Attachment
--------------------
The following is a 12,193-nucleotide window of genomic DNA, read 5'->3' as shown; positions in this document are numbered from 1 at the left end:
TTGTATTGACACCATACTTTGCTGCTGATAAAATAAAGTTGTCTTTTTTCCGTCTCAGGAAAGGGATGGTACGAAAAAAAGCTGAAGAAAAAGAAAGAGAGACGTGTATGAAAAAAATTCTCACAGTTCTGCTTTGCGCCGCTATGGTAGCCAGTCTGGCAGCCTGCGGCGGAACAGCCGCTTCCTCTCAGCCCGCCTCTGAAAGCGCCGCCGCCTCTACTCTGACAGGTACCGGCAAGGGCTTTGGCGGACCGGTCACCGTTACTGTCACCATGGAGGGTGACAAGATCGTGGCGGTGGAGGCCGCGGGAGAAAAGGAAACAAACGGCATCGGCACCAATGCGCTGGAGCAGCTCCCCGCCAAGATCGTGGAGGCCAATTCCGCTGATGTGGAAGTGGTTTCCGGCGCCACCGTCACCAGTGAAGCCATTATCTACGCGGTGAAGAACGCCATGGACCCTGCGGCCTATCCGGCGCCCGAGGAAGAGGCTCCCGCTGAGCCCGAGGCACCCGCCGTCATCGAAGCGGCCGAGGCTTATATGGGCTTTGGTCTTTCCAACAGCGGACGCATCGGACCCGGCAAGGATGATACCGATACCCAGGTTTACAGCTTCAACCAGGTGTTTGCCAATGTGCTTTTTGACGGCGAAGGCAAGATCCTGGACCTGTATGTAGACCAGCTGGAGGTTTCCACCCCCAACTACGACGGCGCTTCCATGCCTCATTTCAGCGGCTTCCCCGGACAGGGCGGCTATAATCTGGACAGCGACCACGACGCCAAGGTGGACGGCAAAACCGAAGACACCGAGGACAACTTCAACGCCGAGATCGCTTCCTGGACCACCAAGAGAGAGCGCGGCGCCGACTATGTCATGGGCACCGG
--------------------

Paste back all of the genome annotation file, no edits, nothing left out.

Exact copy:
The following is a 12,193-nucleotide window of genomic DNA, read 5'->3' as shown; positions in this document are numbered from 1 at the left end:
TTGTATTGACACCATACTTTGCTGCTGATAAAATAAAGTTGTCTTTTTTCCGTCTCAGGAAAGGGATGGTACGAAAAAAAGCTGAAGAAAAAGAAAGAGAGACGTGTATGAAAAAAATTCTCACAGTTCTGCTTTGCGCCGCTATGGTAGCCAGTCTGGCAGCCTGCGGCGGAACAGCCGCTTCCTCTCAGCCCGCCTCTGAAAGCGCCGCCGCCTCTACTCTGACAGGTACCGGCAAGGGCTTTGGCGGACCGGTCACCGTTACTGTCACCATGGAGGGTGACAAGATCGTGGCGGTGGAGGCCGCGGGAGAAAAGGAAACAAACGGCATCGGCACCAATGCGCTGGAGCAGCTCCCCGCCAAGATCGTGGAGGCCAATTCCGCTGATGTGGAAGTGGTTTCCGGCGCCACCGTCACCAGTGAAGCCATTATCTACGCGGTGAAGAACGCCATGGACCCTGCGGCCTATCCGGCGCCCGAGGAAGAGGCTCCCGCTGAGCCCGAGGCACCCGCCGTCATCGAAGCGGCCGAGGCTTATATGGGCTTTGGTCTTTCCAACAGCGGACGCATCGGACCCGGCAAGGATGATACCGATACCCAGGTTTACAGCTTCAACCAGGTGTTTGCCAATGTGCTTTTTGACGGCGAAGGCAAGATCCTGGACCTGTATGTAGACCAGCTGGAGGTTTCCACCCCCAACTACGACGGCGCTTCCATGCCTCATTTCAGCGGCTTCCCCGGACAGGGCGGCTATAATCTGGACAGCGACCACGACGCCAAGGTGGACGGCAAAACCGAAGACACCGAGGACAACTTCAACGCCGAGATCGCTTCCTGGACCACCAAGAGAGAGCGCGGCGCCGACTATGTCATGGGCACCGG